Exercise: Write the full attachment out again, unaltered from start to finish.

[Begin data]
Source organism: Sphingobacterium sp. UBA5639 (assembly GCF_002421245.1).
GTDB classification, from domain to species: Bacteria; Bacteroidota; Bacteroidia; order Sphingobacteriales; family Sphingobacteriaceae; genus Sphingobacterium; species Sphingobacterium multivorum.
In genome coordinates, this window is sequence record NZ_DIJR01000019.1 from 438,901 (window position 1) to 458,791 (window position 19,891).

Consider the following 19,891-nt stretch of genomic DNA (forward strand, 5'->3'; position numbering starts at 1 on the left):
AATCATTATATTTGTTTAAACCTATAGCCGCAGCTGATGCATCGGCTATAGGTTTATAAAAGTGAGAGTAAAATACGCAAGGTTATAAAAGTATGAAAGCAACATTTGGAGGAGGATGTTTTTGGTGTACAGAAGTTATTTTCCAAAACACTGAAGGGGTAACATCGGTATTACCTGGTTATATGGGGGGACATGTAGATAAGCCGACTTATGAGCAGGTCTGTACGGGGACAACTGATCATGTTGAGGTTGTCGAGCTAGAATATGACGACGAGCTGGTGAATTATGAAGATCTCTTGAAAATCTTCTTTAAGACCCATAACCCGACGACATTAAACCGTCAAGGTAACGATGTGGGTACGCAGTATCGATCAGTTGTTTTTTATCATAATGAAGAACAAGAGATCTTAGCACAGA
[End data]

Source organism: Sphingobacterium sp. UBA5639 (assembly GCF_002421245.1).
GTDB classification, from domain to species: Bacteria; Bacteroidota; Bacteroidia; order Sphingobacteriales; family Sphingobacteriaceae; genus Sphingobacterium; species Sphingobacterium multivorum.
In genome coordinates, this window is sequence record NZ_DIJR01000019.1 from 438,901 (window position 1) to 458,791 (window position 19,891).

Consider the following 19,891-nt stretch of genomic DNA (forward strand, 5'->3'; position numbering starts at 1 on the left):
AATCATTATATTTGTTTAAACCTATAGCCGCAGCTGATGCATCGGCTATAGGTTTATAAAAGTGAGAGTAAAATACGCAAGGTTATAAAAGTATGAAAGCAACATTTGGAGGAGGATGTTTTTGGTGTACAGAAGTTATTTTCCAAAACACTGAAGGGGTAACATCGGTATTACCTGGTTATATGGGGGGACATGTAGATAAGCCGACTTATGAGCAGGTCTGTACGGGGACAACTGATCATGTTGAGGTTGTCGAGCTAGAATATGACGACGAGCTGGTGAATTATGAAGATCTCTTGAAAATCTTCTTTAAGACCCATAACCCGACGACATTAAACCGTCAAGGTAACGATGTGGGTACGCAGTATCGATCAGTTGTTTTTTATCATAATGAAGAACAAGAGATCTTAGCACAGA